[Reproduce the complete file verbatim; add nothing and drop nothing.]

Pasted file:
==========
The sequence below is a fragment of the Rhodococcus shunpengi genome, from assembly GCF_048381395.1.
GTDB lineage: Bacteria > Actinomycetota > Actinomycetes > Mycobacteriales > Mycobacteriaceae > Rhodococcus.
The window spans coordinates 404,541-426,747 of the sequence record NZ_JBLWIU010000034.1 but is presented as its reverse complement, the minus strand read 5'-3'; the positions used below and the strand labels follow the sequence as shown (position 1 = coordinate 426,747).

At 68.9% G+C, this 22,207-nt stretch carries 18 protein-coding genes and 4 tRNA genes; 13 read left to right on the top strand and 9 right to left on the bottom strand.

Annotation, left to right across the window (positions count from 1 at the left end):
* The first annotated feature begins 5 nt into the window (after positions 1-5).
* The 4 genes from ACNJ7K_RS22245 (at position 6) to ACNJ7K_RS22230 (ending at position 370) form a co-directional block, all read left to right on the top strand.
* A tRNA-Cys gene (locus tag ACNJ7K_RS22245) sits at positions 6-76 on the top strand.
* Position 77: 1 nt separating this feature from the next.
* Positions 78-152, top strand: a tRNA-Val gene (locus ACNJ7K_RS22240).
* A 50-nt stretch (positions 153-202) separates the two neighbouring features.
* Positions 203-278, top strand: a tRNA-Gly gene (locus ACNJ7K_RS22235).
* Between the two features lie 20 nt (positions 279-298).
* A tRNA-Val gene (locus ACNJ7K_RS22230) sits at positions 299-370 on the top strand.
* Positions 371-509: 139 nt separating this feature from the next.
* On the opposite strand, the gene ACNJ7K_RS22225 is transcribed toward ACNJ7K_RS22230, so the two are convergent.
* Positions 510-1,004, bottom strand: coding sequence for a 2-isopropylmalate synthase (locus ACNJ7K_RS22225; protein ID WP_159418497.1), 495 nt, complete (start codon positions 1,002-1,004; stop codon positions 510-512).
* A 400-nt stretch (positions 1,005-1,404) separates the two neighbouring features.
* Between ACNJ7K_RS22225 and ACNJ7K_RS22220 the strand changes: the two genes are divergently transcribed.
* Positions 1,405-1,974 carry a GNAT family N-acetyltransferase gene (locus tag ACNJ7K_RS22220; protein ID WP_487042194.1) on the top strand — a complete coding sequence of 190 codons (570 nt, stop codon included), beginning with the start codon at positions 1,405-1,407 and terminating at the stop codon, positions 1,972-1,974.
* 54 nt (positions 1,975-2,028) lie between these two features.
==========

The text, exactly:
The sequence below is a fragment of the Rhodococcus shunpengi genome, from assembly GCF_048381395.1.
GTDB lineage: Bacteria > Actinomycetota > Actinomycetes > Mycobacteriales > Mycobacteriaceae > Rhodococcus.
The window spans coordinates 404,541-426,747 of the sequence record NZ_JBLWIU010000034.1 but is presented as its reverse complement, the minus strand read 5'-3'; the positions used below and the strand labels follow the sequence as shown (position 1 = coordinate 426,747).

At 68.9% G+C, this 22,207-nt stretch carries 18 protein-coding genes and 4 tRNA genes; 13 read left to right on the top strand and 9 right to left on the bottom strand.

Annotation, left to right across the window (positions count from 1 at the left end):
* The first annotated feature begins 5 nt into the window (after positions 1-5).
* The 4 genes from ACNJ7K_RS22245 (at position 6) to ACNJ7K_RS22230 (ending at position 370) form a co-directional block, all read left to right on the top strand.
* A tRNA-Cys gene (locus tag ACNJ7K_RS22245) sits at positions 6-76 on the top strand.
* Position 77: 1 nt separating this feature from the next.
* Positions 78-152, top strand: a tRNA-Val gene (locus ACNJ7K_RS22240).
* A 50-nt stretch (positions 153-202) separates the two neighbouring features.
* Positions 203-278, top strand: a tRNA-Gly gene (locus ACNJ7K_RS22235).
* Between the two features lie 20 nt (positions 279-298).
* A tRNA-Val gene (locus ACNJ7K_RS22230) sits at positions 299-370 on the top strand.
* Positions 371-509: 139 nt separating this feature from the next.
* On the opposite strand, the gene ACNJ7K_RS22225 is transcribed toward ACNJ7K_RS22230, so the two are convergent.
* Positions 510-1,004, bottom strand: coding sequence for a 2-isopropylmalate synthase (locus ACNJ7K_RS22225; protein ID WP_159418497.1), 495 nt, complete (start codon positions 1,002-1,004; stop codon positions 510-512).
* A 400-nt stretch (positions 1,005-1,404) separates the two neighbouring features.
* Between ACNJ7K_RS22225 and ACNJ7K_RS22220 the strand changes: the two genes are divergently transcribed.
* Positions 1,405-1,974 carry a GNAT family N-acetyltransferase gene (locus tag ACNJ7K_RS22220; protein ID WP_487042194.1) on the top strand — a complete coding sequence of 190 codons (570 nt, stop codon included), beginning with the start codon at positions 1,405-1,407 and terminating at the stop codon, positions 1,972-1,974.
* 54 nt (positions 1,975-2,028) lie between these two features.